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Discussion Starter · #1 ·
I feel stuck, not sure what to do. It seems like I have a hodgepodge of stuff, but no plan for proper meals and nutrition for my food storage. I have bags and jars of dried veggies, lots of them. but if I had to survive on my food, I would get tired of veggies pretty quick.
I have rice and oatmeal and barley.
I have veggies.
i have dried blueberries and bananas.
I have some mountain house meals.
what else do I need? I will eventually when I have the money, get some freezedried meat to go with the veggies.
Is this enough? i just feel like I need some kind of plan and dont have one.
 

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Hey there Mary. Here is a couple of suggestions. First write or collect recipes for the food stores you have. Then start make week meal plans on from what in your store is soonest to expire and your recipe list you have. With that setup you can start to use what you store and see what else you would like to or should store for your self. Hope this helps.
 

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Discussion Starter · #3 ·
ok thanks so much. I know there are some items I still need to get, like various spices. but starting with recipes will sure help me plan. I will start doing that today.
 

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Just having food in the house doesn't mean that you are really prepared. Just storing the food doesn't mean that you are ready. You just stated that you need spices ...

What do you normally cook for food? Do you like pasta? Do you make your own pasta-sauce or do you buy it in a jar? How long do you cook your pasta for before eating? Have you tried "fresh-frozen-ready-to-eat" pasta's at all, or, do you just get the standard dried pastas?

What I am reading here (and, I might be reading into it too much) is that you are stashing food / supplies, but, you are not really sure on how to make the foods into meals.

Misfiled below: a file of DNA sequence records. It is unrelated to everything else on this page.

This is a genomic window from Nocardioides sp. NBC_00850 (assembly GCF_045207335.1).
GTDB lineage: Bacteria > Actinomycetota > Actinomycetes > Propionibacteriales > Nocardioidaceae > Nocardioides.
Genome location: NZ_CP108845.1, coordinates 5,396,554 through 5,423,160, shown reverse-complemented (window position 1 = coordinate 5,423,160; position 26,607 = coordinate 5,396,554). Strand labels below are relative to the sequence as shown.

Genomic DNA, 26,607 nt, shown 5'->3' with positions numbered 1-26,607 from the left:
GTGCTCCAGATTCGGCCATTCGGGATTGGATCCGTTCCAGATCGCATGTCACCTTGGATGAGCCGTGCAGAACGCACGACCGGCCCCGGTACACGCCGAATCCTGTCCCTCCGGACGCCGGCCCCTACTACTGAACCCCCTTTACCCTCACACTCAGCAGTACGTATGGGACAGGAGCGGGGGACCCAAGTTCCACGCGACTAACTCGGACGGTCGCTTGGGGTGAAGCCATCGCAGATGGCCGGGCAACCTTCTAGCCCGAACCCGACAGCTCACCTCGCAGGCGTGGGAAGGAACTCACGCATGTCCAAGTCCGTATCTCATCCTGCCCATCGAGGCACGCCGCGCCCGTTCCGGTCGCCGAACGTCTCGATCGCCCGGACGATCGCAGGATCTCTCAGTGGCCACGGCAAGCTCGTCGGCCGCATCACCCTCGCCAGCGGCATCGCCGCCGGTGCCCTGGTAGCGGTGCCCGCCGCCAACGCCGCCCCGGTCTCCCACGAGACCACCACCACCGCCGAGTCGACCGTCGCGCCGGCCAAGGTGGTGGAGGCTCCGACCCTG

The only way to turn "food into a meal" is to experiment with all kinds of recipes or create your own.

Can you turn flour and water into a biscuit? If so - bake some biscuits and you have the start to a meal. Steam some mixed vegies and sprinkle some chipotle spice (very little if you like the flavor, lots if you like the heat), toss in a skewer of chicken with some home-made honey-n-garlic sauce and you have taken food and turned it into a meal.

Do you normally cook for 1 person, 2 people or for a full-family? How do you normally cook? Do you follow a recipe, do you cook based on other people's requests, do you prepare foods that do not require cooking (raw-vegies), do you eat exotic foods or are you more of a meat, vegie, potatoe person? Do you normally eat salty or sweet foods? Are you on a liquid-diet (blender-drinks, smoothies, etc)?

Just as I have shared some of my quick-n-simple recipes in the thread "Small apartment cooking" - please share some of your favorite edibles with us so that we can help you plan out your meals and such.
 

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Discussion Starter · #5 ·
I am experimenting a little bit, and will be this week, with various recipes using my dried veggies. I made a soup/stew in my slow cooker, and put in too much rice so it turned into a rice veggie goop, edible but just...